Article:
Second referendum 'can bring country back together'
Watson also made clear that he was still fully behind a second Brexit referendum. This may be a source of contention within the Labour party over the coming weeks, as Labour figures have previous been less inclined towards holding a referendum if they should take over the negotiations:
AM: Are you in favour of another referendum in all circumstances? In other words, for a Labour version, for a customs union, Prime Minister's [deal], whatever...?
TW: I think that's the only way we can bring the country back together, and both Jeremy Corbyn and Keir Starmer have said that this week... We need to move beyond Brexit and it seems to me that the only way we can do that is with a people's vote. A people's vote is the solution, not an option.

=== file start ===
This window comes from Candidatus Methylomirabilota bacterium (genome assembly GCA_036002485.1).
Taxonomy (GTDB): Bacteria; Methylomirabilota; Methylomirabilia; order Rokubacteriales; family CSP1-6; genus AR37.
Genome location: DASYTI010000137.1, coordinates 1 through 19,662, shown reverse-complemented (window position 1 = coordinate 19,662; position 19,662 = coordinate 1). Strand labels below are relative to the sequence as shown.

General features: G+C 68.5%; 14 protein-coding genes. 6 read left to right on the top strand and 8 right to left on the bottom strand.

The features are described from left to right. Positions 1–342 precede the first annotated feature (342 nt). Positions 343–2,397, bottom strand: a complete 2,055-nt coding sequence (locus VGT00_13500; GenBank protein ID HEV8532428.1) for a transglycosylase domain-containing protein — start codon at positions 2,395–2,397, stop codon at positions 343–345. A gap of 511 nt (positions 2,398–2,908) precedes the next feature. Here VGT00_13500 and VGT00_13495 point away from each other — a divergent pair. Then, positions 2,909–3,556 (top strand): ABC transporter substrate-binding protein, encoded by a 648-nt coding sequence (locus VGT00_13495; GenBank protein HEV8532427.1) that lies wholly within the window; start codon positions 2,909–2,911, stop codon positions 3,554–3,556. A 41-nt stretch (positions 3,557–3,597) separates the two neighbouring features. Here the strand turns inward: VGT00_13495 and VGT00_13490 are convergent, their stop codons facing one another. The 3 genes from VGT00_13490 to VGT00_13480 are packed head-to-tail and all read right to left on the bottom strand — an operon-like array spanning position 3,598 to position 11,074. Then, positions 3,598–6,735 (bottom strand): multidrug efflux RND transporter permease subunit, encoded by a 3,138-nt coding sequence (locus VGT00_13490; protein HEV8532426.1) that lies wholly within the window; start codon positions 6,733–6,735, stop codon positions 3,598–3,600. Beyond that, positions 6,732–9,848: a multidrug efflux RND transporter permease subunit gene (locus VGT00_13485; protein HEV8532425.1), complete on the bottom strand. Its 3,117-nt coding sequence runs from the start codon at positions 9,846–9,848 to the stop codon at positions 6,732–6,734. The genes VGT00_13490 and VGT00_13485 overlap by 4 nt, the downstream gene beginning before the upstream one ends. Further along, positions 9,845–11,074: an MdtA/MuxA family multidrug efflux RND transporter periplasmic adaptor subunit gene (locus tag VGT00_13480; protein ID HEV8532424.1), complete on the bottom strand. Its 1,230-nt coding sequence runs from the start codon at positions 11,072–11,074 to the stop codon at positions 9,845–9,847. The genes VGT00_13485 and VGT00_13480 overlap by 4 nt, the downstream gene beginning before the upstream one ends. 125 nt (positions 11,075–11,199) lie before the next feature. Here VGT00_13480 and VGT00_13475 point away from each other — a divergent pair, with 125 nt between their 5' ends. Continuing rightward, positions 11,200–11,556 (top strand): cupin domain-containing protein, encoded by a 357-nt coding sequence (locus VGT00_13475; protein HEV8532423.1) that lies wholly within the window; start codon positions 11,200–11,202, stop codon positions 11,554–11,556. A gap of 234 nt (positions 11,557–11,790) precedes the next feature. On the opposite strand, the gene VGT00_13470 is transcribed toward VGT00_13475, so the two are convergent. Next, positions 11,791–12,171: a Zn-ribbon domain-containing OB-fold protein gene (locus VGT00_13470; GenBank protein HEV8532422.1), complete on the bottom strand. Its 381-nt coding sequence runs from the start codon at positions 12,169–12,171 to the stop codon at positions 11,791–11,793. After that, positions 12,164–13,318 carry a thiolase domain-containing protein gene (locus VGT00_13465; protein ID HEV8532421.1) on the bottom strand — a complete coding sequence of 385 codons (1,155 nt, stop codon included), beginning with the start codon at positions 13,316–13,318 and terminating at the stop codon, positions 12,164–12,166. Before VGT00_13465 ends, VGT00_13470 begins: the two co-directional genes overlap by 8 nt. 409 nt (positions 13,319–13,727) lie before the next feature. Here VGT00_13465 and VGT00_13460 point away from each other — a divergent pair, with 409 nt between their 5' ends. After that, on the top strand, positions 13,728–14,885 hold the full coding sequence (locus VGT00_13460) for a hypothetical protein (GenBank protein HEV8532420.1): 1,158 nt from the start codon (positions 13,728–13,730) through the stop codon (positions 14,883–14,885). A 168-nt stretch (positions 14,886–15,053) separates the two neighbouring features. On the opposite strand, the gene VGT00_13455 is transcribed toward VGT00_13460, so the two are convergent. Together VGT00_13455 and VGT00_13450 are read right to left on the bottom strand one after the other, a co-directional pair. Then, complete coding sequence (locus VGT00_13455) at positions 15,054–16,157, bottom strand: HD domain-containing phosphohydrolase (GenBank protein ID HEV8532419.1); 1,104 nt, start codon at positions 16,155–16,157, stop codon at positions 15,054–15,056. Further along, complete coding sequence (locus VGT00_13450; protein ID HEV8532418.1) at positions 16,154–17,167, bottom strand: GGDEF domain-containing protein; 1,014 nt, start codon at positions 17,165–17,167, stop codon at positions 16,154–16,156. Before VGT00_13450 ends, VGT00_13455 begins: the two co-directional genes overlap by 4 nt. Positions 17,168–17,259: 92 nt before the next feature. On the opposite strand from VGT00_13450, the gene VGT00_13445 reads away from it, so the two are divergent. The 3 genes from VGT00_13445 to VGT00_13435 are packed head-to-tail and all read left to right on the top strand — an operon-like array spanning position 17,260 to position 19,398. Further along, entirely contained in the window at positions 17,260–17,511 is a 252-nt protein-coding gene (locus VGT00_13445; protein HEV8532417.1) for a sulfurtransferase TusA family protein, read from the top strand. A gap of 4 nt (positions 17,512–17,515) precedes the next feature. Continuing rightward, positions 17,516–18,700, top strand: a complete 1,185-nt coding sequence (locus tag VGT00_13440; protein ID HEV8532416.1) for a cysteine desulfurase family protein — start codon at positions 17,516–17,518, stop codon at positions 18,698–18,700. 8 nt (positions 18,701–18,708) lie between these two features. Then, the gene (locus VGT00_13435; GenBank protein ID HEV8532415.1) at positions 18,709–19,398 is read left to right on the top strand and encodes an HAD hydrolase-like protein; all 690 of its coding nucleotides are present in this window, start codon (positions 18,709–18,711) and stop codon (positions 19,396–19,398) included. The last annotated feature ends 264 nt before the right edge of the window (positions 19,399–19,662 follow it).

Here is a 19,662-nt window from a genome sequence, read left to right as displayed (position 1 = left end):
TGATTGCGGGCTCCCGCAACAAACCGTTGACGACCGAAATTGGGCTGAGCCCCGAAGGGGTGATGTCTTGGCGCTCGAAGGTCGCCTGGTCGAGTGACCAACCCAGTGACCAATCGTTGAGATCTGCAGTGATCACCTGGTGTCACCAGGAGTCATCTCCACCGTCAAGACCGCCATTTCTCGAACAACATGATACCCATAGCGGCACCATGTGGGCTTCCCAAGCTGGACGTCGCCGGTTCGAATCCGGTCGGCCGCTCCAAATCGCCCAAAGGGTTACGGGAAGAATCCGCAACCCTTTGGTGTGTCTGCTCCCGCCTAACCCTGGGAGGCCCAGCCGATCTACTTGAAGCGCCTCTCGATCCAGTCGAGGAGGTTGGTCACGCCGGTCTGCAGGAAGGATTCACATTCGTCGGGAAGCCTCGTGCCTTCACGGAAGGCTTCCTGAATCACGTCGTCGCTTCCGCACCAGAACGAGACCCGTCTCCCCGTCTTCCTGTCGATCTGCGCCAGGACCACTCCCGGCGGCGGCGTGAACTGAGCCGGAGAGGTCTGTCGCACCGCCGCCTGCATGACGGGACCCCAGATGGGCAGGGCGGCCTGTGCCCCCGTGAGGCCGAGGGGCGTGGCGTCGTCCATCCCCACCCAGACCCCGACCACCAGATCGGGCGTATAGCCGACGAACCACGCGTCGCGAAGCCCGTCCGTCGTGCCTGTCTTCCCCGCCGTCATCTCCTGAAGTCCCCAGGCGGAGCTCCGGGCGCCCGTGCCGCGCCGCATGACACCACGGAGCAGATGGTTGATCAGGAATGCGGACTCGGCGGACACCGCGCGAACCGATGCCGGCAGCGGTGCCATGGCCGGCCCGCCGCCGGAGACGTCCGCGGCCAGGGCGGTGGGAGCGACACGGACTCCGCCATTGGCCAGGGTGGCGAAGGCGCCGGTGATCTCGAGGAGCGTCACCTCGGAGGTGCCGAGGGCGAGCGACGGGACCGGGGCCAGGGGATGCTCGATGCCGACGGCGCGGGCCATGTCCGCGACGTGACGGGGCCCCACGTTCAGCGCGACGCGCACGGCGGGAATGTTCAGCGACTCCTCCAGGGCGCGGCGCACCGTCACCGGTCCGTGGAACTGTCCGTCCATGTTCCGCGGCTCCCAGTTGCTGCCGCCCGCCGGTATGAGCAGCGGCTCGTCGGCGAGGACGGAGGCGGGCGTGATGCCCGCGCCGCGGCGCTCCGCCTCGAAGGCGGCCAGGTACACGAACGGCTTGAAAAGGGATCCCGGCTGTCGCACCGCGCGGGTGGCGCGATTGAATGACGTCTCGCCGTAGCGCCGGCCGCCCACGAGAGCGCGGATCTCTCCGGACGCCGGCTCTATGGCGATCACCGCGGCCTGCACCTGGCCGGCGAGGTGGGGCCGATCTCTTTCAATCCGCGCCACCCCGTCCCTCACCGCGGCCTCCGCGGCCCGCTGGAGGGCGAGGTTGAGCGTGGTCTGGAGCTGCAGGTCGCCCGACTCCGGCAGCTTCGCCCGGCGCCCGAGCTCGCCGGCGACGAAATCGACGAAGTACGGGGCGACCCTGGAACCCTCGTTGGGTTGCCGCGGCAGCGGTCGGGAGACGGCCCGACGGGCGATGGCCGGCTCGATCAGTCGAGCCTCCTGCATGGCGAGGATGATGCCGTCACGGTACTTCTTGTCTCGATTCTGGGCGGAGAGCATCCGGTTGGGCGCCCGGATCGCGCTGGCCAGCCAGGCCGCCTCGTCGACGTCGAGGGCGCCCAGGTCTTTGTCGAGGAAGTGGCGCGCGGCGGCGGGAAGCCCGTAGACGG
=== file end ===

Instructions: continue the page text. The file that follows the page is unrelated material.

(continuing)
Watson even went on to say that it was 'inconceivable' that a commitment to a second referendum would not appear in Labour's manifesto if a snap general election were to occur:
Sir John Major - New Tory leader 'doesn't change arithmetic'
Marr also spoke to the former Prime Minister Sir John Major, who himself had severe difficulties over Europe during his time in office. Major warned that simply replacing the Prime Minister would not make an overwhelming difference to the current obstacles that Brexit faces:
AM: Do you think changing the leader of the Conservative party at the moment solves anything?